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The following was forwarded to me to be posted anonymously. Please direct
any followups to alt.drugs, as I do not have this person's return address.

Information from:
Psychedlic chemistry,
By Michael Valentine Smith,
Loompanics Unlimited,
Port Townsend, Washington.
Pages 163 - 167. 

Loompanics Unlimited, PO Box 1197, P.Townsend, WA 98368.


Mexican  Mint
	Leaves of the Mexican mint family (Saliva divornum) are chewed
by some Mexican Indians for their Hallucinogenic properties. Nurseries and seed
companies sell various species. Saliva divonorum is cultivated by the 
Mazatecs of Oaxaca, Mexico and seems not to grow wild. They use the juice from
about 60 leaves.

	Smoking leaves of Catnip (Nepeta cataria) produces only mild effects in
man.Freshly pickled leaves are probably more potent. Seeds seem to be readily

Nitrous Oxide
	The laughing gas trip is very interesting, but very short 
(a few minutes). Since breathing N2O for longer periods will produce
anoxia, mixtures containing 20% oxygen and up to 80% N2O can be breathed
for longer periods. DO not breath gas directly from a tank as it can freeze
your lungs. N2O can be produced by heating ammonium nitrate at 240 degrees
until gas evolution ceases (The gas should leave the flask through a tube
passing successively through a water trap and a water filled bottle, before 
collection in a plastic bag.)
Alternatively, N2O is present in the bulbs used in whippped cream dispensers.

Rat Root
	The root of the plant Acorus Calamus (also called flag root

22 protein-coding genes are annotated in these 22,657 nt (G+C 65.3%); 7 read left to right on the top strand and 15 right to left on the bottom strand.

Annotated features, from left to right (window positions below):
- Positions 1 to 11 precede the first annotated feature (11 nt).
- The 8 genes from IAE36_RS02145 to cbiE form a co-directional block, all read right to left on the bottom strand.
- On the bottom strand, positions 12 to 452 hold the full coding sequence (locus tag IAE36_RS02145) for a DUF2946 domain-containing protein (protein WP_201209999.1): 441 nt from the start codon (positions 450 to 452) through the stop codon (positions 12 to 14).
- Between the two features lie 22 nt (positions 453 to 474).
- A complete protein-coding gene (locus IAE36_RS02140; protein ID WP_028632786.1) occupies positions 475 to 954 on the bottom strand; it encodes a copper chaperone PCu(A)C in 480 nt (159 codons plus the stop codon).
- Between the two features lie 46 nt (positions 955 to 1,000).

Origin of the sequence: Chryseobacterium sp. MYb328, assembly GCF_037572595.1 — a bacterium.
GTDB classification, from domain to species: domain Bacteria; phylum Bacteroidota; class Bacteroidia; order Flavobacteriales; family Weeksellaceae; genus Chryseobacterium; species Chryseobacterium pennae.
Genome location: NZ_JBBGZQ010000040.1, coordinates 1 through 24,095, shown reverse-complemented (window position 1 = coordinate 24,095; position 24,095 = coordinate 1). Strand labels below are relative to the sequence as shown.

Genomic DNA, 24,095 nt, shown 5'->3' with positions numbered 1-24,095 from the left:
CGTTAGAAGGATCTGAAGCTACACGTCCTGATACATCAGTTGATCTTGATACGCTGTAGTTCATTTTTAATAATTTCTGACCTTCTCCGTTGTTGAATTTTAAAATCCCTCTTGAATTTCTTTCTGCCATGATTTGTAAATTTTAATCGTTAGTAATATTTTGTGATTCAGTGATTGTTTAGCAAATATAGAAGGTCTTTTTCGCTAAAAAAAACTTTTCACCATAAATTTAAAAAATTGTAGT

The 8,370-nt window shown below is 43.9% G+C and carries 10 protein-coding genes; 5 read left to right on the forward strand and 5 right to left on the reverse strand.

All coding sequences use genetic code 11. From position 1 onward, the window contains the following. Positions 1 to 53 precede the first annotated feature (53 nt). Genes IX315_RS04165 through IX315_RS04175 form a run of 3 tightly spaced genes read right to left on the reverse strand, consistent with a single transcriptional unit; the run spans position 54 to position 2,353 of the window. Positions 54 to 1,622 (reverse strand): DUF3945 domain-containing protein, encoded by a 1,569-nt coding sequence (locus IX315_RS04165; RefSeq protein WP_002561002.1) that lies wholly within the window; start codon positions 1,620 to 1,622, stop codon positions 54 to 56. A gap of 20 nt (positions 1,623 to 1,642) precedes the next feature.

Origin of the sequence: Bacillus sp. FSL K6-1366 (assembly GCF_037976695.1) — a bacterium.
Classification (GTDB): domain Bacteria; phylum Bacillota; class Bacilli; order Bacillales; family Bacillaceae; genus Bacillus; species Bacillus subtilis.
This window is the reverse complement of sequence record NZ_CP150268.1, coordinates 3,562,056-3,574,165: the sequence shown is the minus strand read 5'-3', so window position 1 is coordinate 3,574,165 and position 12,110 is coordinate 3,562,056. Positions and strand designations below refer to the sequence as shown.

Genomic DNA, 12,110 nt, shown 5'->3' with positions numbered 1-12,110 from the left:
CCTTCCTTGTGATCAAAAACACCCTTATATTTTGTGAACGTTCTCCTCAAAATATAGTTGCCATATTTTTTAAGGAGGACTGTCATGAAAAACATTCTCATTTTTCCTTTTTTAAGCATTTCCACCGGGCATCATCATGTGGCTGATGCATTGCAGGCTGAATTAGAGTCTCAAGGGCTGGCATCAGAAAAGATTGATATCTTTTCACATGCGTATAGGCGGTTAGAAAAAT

and sweet calomel), grows over much of the world, is chewed by the cree indians
of Canada to produce psychedelic effects.Active compound asarone - a precursor
on an hallucinogenic amphetamine.

	  Active constituent of the plant Tabernanthe Iboga, used by
African Natives. 

Kava kava
Plant Piper Methysticum extracts have been used in Polynesia for thousands
of years, and Piper Plantagiveum is similarly used in Mexico and the
Caribbean. Produce a sleepy, relaxed feeling with eventual difficulty in
walking. About 3 grams is neccessary

	Leaves of various kinds of Heimia species found in the
highlands of Central and South America. Hallucinations are mainly 
auditory. Active compound cryogenine.

Betel Nut
	The nut of a palm tree chewed by millions of asians with the leaves
also of Piper betel to produce mild stimulatory effects. Arecolin and
arecaidinen are among the active constituents.

Canary Weed
	Blosoms (mainly) of Genista Canariens and probably the related
genus Cytisus give a mild psychedelic effect when smoked. Plants are 
available at many nurseries.

Club Moss
	Lycopodium gnidiodes is said to be similar to Marijuana when smoked.
Some members of the genus Myrothamnus are also active.

	About 75 gramms taken in milk (25 gramms per glass, skull it) will 
produce in about 3 hours some interesting effects, including visual 
hallucinations. Active costituents similar to mescaline and amphetamines. 
Available at any grocery store at a cost of about 80 cents for 50 gramms.

Roots of the sensitive plants of the genus mimosa are
known to contain DMT.

	Some phenothiazine derivatives (tranquilizers) can be hallucinogenic
at high doses. eg imipramine (Tofranil) at oral dose of about 1 g and Parsidol at 100 mg.

	Not recomended as has tendency to produce bummers. Sold as Angel dust,
Sernyl, Phencyclidine. Has been used as an animal tranquiliser and general